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How to get started coding for Arduino on macOS Ventura

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In a previous article, we looked at connecting various kinds of Arduino hardware to your Mac. Here's how to get started programming on them to create your own projects.

Getting started

In order to program your Arduino, you need the Arduino IDE (Integrated Development Environment) from the website. We mentioned how to download and install the IDE in the previous article but we'll reiterate it here:

On your Mac, go to, click on "Software", then under the Download Options section, click the link for the Mac version for either Intel or Apple Silicon.

Note that unless you want to explore the current development version, you don't want the link under the section "Nightly Builds". Nightly builds may be unstable and contain bugs.

The downloads page also links to the Arduino online Web Editor, which allows you to save your programs to Arduino's cloud.

Once you've downloaded the IDE, refer to the previous article for details about how to connect and set up your Arduino on your Mac in the IDE. You need a connection before you can upload code from the IDE to your Arduino.


You only need rudimentary programming skills to program your Arduino. You can use Arduino's C-like programming language, or Python, but we'll only use C in the examples below.

In Arduino programs, called Sketches, you essentially write code to set up your Arduino for a specific tasks or tasks, then run a continuous loop which gets called repeatedly by the Arduino microcontroller once your Sketch is uploaded to your Arduino device. The loop usually waits for input from sensors or users, and sends control signals back to sensors and devices to display some sort of output.

The loop code can also connect to, and interact with, the internet.

You can also install third-party libraries which support various sensor devices and shields using the Library Manager in the IDE. To access the Library Manager, create or open a sketch window, and click the icon on the left side which looks like a set of books:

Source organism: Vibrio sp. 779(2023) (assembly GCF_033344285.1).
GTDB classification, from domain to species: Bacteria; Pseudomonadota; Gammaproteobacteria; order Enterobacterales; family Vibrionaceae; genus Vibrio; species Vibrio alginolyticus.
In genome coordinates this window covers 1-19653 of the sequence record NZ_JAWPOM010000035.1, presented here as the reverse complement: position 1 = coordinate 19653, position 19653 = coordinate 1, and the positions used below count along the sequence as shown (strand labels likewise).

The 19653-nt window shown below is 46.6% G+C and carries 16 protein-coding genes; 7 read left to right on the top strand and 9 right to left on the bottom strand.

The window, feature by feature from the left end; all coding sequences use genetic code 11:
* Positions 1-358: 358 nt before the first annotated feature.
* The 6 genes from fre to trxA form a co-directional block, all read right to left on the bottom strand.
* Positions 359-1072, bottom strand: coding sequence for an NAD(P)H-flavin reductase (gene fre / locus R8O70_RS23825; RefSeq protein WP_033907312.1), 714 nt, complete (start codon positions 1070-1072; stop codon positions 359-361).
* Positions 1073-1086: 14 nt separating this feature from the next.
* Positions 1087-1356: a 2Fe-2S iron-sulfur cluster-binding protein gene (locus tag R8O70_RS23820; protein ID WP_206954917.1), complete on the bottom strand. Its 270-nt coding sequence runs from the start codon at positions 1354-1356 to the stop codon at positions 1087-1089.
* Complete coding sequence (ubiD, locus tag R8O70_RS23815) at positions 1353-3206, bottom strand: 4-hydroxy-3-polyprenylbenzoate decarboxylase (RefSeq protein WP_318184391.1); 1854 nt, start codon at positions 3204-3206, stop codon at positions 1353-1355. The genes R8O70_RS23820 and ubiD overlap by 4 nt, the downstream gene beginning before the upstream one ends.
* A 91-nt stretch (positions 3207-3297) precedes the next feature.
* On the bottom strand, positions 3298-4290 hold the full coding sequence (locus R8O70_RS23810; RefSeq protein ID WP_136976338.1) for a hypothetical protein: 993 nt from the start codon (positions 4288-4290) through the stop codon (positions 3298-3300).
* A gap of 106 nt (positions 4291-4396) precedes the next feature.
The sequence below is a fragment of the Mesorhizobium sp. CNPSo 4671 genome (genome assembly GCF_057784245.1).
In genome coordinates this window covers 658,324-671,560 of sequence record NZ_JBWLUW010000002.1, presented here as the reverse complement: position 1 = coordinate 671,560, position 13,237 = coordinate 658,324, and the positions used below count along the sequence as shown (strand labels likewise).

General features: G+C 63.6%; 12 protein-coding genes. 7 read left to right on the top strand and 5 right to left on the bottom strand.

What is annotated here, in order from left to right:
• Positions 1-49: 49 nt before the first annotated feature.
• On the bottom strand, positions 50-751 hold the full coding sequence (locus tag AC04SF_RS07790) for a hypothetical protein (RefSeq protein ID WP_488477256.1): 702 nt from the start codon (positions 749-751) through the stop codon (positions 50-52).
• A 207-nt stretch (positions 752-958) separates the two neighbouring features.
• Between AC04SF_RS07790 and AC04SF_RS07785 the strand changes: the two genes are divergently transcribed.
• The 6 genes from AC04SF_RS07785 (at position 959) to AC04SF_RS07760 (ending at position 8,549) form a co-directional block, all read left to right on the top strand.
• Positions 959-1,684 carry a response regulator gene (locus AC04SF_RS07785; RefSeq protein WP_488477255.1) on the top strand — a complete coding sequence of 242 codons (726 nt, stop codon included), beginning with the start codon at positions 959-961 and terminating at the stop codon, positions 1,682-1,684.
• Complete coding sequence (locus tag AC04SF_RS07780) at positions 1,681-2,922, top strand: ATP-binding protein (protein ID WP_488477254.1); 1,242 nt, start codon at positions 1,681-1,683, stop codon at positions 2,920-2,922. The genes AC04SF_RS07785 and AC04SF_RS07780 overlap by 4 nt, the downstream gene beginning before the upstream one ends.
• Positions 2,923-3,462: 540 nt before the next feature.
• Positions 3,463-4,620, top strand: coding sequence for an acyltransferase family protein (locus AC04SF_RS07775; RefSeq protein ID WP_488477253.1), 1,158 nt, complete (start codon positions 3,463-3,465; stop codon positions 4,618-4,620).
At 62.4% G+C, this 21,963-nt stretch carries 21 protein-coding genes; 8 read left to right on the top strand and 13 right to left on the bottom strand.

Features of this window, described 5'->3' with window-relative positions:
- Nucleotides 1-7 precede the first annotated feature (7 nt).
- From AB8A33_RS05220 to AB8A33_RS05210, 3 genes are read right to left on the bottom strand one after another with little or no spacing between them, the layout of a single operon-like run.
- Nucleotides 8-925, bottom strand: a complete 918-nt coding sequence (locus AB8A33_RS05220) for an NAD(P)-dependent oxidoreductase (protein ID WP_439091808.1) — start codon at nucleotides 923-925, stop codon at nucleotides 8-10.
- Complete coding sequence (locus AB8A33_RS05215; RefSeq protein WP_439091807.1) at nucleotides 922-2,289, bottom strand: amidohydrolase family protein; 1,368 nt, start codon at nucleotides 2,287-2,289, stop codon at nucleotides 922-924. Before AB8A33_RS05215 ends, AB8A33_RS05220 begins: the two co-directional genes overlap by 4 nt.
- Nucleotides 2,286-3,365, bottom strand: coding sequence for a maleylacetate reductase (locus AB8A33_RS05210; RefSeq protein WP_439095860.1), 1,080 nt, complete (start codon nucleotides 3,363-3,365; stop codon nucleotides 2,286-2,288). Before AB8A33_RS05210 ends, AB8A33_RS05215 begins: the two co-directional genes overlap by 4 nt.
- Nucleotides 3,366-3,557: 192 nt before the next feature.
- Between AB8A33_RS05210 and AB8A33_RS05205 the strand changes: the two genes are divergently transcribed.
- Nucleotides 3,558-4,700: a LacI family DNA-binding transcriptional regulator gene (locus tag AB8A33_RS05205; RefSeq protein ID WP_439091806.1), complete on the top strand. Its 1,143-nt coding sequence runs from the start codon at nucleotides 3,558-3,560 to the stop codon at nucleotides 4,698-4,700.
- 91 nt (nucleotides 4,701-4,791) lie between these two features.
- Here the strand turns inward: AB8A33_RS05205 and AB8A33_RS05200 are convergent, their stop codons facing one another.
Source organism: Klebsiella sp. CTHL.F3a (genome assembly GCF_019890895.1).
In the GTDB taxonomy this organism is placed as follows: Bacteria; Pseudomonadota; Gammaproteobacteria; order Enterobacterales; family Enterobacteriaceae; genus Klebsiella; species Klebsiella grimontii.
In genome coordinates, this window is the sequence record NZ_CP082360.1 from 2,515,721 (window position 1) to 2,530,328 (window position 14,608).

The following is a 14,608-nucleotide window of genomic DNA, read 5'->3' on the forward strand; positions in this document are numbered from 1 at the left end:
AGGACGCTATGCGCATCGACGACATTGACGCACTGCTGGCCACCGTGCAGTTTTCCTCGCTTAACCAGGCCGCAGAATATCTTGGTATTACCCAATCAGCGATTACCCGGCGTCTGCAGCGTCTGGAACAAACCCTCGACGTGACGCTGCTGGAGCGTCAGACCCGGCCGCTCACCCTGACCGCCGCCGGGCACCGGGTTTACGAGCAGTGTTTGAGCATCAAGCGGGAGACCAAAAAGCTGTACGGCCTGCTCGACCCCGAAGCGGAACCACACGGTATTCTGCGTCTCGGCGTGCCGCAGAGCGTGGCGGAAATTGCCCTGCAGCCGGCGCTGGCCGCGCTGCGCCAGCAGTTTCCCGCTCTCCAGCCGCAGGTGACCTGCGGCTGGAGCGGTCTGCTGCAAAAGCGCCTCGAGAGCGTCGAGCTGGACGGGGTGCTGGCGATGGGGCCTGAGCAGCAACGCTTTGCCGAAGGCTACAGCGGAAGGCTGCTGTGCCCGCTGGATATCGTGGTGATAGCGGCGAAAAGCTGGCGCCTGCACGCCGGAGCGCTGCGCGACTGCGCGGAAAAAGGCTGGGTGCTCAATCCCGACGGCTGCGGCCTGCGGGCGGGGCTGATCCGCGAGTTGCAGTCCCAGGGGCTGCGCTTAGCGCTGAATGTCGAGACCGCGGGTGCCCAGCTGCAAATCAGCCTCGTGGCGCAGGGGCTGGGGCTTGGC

A pane will appear and at the top, you can browse available libraries by Type and Topic by clicking either of the two popup menus:

You can also check for installed library updates by selecting "Updatable" from the "Type:" menu.

The Library Manager pane lets you download official and third-party libraries. Libraries are code bundles that add a specific functionality or device support to the IDE.

For example, if you use a particular brand of a non-generic sensor, you'll need to download its library and install it first.

You can view different categories of libraries by clicking the "Topic" popup menu at the top of the Library Manager window.

Most Arduino Sketches are simple and short and are stored in a "Sketchbook" folder specified in the Arduino IDE Settings window. You can change where the IDE stores sketches from here by clicking the Browse button next to "Sketchbook location":

Sketches have a file extension of .ino, which stands for "innovation".

You can also change text editor and compiler settings here. If you have an unsupported Arduino, you can add its board support file or URL by clicking the small icon in the lower right of the window, one which looks like a stack of documents.

Click on the "Click for a list of unofficial board support URLs" text in the Additional Boards Manager URLs window to view the vast array of boards supported on Arduino's GitHub.

The Arduino IDE provides a sample sketch with a simple program outline in a text window when you first open it.

There are also a vast array of code samples under the File->Examples submenu item. Samples are organized by "Built-In" and "UNO Examples" in the menu. Custom-installed libraries may also provide examples.

A first example sketch

In our first example, we'll use the built-in Blink example. To open it, select File->Examples->0.1Basics->Blink submenu item.

After a few seconds, a new editor window will open with the Blink example. Make sure your Arduino board and port are selected from the connection popup menu at the top of the IDE's editor window.

Blink does one thing — it blinks a built-in LED on the Arduino. There's a description of the sample in the comment at the top of the editor window and online.

In code, comments are notes programmers leave to describe what code is doing. Comments are ignored during compilation.

The IDE editor window uses C-style comments: the compiler will ignore anything bracketed inside of /* and */. Single-line comments start with // but must be on one line only. Anything after the // is ignored.

When you click the large Verify button with the checkmark icon in the editor's upper left corner, the IDE will compile the code in that window.

During compilation, an Output pane will appear at the bottom of the editor window in black showing progress. If there are no errors, you'll see messages such as: